MOVIE REVIEW: A MIXED BAG OF MOVIES THIS WEEK
Jewtopia-A Single Shot-Thanks for Sharing-Generation Iron
There’s something for everyone this week with a mixed bag of movies opening at the box office and some of them concurrently airing on VOD. Offering up everything from pee-in-your-pants laughter to reflective contemplation, let’s take a look at some of your movie choices this week.
Many of you may have heard of and/or experienced the phenomena called JEWTOPIA. What began as a small stage production in Los Angeles ten years ago morphed into a smash Broadway hit and spawned an hilarious coffee table book. Now, eight years after first pondering a film version, Bryan Fogel and Sam Wolfson, co-creators of JEWTOPIA, adapt the stage production for the big screen with Fogel making his directorial debut to beyond hilarious results.
Christian O’Connell wants a woman; a woman who will make every decision for him for the rest of his life. Despondent after a college break-up nine years earlier, he has still hasn’t been able to “get back on the horse”. But then Fate, or God, smiles on him and leads this nice Gentile boy to the local synagogue for a singles mixer. Worse than a fish-out-of-water, Christian meets the beautiful Alison. The poster child for “love at first sight” as he fawns over Alison, Christian faces a bigger problem. He’s not Jewish and Alison is the daughter of the synagogue’s rabbi and his socially prominent wife. Oy! What’s a boy to do! To start with, lie and tell the girl his name is Avi Rosenberg and that he’s a doctor - the dream combination for the stereotypical Jewish mother. And in Christian’s case, call on his childhood best friend, Adam Lipschitz, for a crash course in “how to act Jewish.” Mind you, thanks to Christian’s military father and countless moves from city to city over his lifetime, Christian and Adam have been out of touch for years, but given the loyalty that Christian exhibited for Adam following a rather embarrassing incident, it’s time to call in his marker of friendship.
With rapid-fire hilarity, Adam subjects Christian to an intensive course of “Jew-dification” and hand holding as Christian aka Dr. Rosenberg tries to win the heart and hand of Alison. In the meantime, Adam has problems of his own as he prepares for his own wedding to Hannah Daniels, female ob-gyn and local shrew with enough self-righteous “It’s all about me” to raise the Titanic. Compounding Adam’s problems are his parents, the king and queen of the family business, Embroidery Palace.
The JEWTOPIA cast is an embarrassment of comedic riches. In a surprise casting, Ivan Sergei, probably best known for his work on “Crossing Jordan” and “Charmed”, easily slides into the role of Christian (which was originally played by w/d Fogel in the stage production). With boyish charm, extreme good looks and a naivete that bodes inherent humor, Sergei is perfect. But playing hand-in-hand with that perfection is Joel David Moore. As Adam, Moore is the epitome of hapless, yet methodical frustration and I must say, has one of the funniest mental breakdowns ever seen on screen.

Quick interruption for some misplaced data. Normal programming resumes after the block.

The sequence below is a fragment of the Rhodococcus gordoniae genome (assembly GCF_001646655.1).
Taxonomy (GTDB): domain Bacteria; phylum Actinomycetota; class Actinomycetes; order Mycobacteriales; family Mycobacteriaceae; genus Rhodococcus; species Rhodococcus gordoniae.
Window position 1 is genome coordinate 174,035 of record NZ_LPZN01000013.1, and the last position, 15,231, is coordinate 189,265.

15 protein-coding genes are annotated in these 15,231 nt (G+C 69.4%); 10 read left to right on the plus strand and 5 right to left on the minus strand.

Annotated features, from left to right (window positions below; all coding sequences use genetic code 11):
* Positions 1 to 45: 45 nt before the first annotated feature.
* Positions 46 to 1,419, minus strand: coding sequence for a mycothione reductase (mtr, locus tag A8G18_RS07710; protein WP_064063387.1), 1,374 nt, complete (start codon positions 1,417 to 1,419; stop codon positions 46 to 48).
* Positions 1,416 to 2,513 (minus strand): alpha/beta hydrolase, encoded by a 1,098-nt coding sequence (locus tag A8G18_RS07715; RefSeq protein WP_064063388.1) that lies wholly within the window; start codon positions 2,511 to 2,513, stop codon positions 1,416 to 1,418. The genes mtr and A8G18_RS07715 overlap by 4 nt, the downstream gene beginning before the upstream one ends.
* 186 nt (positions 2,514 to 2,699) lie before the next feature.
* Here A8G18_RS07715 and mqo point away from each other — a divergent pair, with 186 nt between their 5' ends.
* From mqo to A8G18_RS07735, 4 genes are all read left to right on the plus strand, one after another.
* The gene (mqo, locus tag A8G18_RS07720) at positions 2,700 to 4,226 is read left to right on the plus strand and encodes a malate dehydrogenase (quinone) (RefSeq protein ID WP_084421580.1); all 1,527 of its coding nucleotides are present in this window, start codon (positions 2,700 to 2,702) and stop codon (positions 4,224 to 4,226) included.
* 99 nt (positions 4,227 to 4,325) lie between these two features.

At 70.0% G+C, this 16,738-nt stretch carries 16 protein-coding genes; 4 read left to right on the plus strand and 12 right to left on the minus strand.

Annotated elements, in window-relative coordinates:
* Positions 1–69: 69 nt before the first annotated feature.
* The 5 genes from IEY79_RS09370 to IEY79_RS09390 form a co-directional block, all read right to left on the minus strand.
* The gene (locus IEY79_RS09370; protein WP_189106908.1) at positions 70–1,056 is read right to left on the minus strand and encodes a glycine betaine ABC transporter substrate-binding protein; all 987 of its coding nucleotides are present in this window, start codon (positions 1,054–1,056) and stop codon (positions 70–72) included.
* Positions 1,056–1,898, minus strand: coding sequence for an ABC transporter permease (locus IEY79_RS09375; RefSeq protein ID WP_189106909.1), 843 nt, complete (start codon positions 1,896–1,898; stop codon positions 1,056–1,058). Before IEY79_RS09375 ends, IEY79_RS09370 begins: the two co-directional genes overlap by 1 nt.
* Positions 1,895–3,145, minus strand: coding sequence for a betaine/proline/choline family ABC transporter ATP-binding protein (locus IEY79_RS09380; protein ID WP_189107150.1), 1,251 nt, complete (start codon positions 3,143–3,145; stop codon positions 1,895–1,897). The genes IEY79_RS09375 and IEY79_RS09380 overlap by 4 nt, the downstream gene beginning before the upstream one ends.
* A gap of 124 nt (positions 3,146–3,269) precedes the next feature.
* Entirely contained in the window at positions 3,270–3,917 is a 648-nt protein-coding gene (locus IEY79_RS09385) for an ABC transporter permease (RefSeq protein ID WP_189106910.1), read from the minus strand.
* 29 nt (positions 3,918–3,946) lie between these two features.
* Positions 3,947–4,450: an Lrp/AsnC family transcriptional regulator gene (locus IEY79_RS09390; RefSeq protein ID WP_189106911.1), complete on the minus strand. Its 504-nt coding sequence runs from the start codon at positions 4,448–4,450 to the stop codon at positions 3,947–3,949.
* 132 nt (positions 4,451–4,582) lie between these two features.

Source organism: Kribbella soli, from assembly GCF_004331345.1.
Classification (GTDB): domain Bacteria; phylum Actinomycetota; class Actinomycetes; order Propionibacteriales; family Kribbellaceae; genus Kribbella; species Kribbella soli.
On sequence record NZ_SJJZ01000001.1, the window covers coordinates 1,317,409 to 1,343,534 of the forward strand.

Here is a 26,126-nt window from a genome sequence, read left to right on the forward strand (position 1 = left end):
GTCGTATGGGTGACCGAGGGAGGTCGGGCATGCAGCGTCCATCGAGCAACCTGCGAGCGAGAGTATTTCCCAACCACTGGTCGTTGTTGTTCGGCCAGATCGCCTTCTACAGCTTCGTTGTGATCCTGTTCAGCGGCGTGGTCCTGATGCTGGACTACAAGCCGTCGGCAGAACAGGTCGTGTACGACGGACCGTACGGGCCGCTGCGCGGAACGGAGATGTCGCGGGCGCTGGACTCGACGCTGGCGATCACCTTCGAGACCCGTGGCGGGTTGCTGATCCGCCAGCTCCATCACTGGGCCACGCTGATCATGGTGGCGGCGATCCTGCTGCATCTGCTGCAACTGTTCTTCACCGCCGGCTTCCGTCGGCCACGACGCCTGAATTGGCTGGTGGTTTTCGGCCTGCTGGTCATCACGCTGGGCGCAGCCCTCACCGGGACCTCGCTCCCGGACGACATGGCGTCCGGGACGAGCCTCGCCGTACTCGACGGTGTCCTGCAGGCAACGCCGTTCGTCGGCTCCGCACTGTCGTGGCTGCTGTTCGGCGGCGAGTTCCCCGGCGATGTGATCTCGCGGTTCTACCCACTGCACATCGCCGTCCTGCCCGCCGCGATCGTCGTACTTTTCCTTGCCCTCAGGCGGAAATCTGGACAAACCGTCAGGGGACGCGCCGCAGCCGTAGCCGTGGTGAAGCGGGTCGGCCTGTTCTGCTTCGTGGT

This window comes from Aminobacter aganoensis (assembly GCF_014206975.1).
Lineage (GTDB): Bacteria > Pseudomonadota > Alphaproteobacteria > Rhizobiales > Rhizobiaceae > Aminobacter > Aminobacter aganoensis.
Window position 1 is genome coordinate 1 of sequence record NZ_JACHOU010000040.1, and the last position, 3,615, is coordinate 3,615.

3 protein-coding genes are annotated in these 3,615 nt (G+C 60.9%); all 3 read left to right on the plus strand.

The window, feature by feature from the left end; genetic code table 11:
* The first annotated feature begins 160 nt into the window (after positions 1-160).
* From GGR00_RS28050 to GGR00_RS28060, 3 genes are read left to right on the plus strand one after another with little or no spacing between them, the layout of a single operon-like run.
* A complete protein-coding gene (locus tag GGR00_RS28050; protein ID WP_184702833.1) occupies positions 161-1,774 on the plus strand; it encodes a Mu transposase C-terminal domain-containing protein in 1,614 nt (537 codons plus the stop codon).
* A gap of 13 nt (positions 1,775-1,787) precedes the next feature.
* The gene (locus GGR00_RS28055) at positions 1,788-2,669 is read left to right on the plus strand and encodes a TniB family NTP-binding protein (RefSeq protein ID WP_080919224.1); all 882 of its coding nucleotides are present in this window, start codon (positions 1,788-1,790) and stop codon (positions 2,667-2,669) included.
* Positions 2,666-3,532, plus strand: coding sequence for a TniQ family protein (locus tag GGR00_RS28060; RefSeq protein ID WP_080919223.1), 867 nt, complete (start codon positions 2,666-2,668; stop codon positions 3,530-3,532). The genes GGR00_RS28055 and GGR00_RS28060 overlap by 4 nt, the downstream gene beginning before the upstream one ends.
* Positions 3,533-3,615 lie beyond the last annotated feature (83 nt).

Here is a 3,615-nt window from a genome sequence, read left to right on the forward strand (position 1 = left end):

But the real magic happens with the “supporting” family members, starting with Rita Wilson and Jon Lovitz as Adam’s parents, Dennis and Arlene Lipschitz. Rita Wilson has never been better! Hysterical, over-the-top, she milks the role with everything she’s got and as soon as she finishes one scene, she starts all over again. Wilson is divine. As Dennis, Lovitz is actually a bit sedate allowing Wilson’s Arlene to wear the attitude pants in the family, yet Lovitz is the glue of the Lipschitz family.
Peter Stormare relishes every movement, every utterance, as the gun-toting, game hunting soldier Buck O’Connell. And then there’s Tom Arnold sidling into the role of ob/gyn Dr. Bruce Daniels with the ease and command of a woman slipping her legs into the stirrups at the doctor’s office. Nicollette Sheridan is easy breezy as dutiful housewife Betsy O’Connell while Camryn Manheim goes toe-to-toe with Arnold as wife and fellow ob/gyn, Eileen Daniels. Pure delight is Wendie Malick at her acerbic, hoity-toity best as Alison’s mother, Marci Marks.
Jennifer Love Hewitt is the epitome of flawless beauty with her take on Alison while Jamie-Lyn Sigler steals the thunder as Adam’s fiancé, Hannah.
Over-the-top is an understatement when it comes to describing the comedy. Fogel and Wolfson push everything to the limit and go to extremes playing with cultural and religious stereotypes to great comedic effect. Sexual humor, anatomical humor, ethnic humor, family dynamics - nothing is off limits . Quite honestly, I laughed so hard that I had to watch the film a second time just to hear all the jokes I missed due to laughter. Interesting is that while JEWTOPIA the movie is an adaptation of the play, all that essentially remains of the play is the core idea and the character, with situations being expanded and invented based on the expansiveness that film provides over a single stage
As a director, Fogel has a keen eye. He keeps the story and the action in constant motion be it visually or with dialogue, never allowing the audience or the film to lose its comedic momentum, or its heart.
Predictable? Yes. Entertaining? Yes. Funny? Oh my God, yes!
A SINGLE SHOT
What is supposed to be a thriller, A SINGLE SHOT, is more like a lone dud or loud thud in this adaptation by Matthew F. Jones of his own novel. Directed by David M. Rosenthal, Sam Rockwell leads the charge as John Moon. A simple dairy farmer just scraping by after the loss of the family farm, his wife has left him and taken their infant son with her, leaving him to mourn their departure in the solitude of the local woods where he hunts deer and other game.
Known for his somewhat illegal hunting and having had more than one run in with the law over poaching, on this dewy dank and dreary day, Moon is out chasing down a deer. Shooting at a moving target, he hears it fall and runs over to grab his kill. But its not a deer that he’s brought down. It’s a young girl and she’s dead. Knowing his past, knowing this hunt was illegal and still begging his wife to return home because he’s a “good guy”, Moon realizes that no one can learn of this killing. Scouting the area, he finds where the girl has been squatting. He also finds a large stash of cash.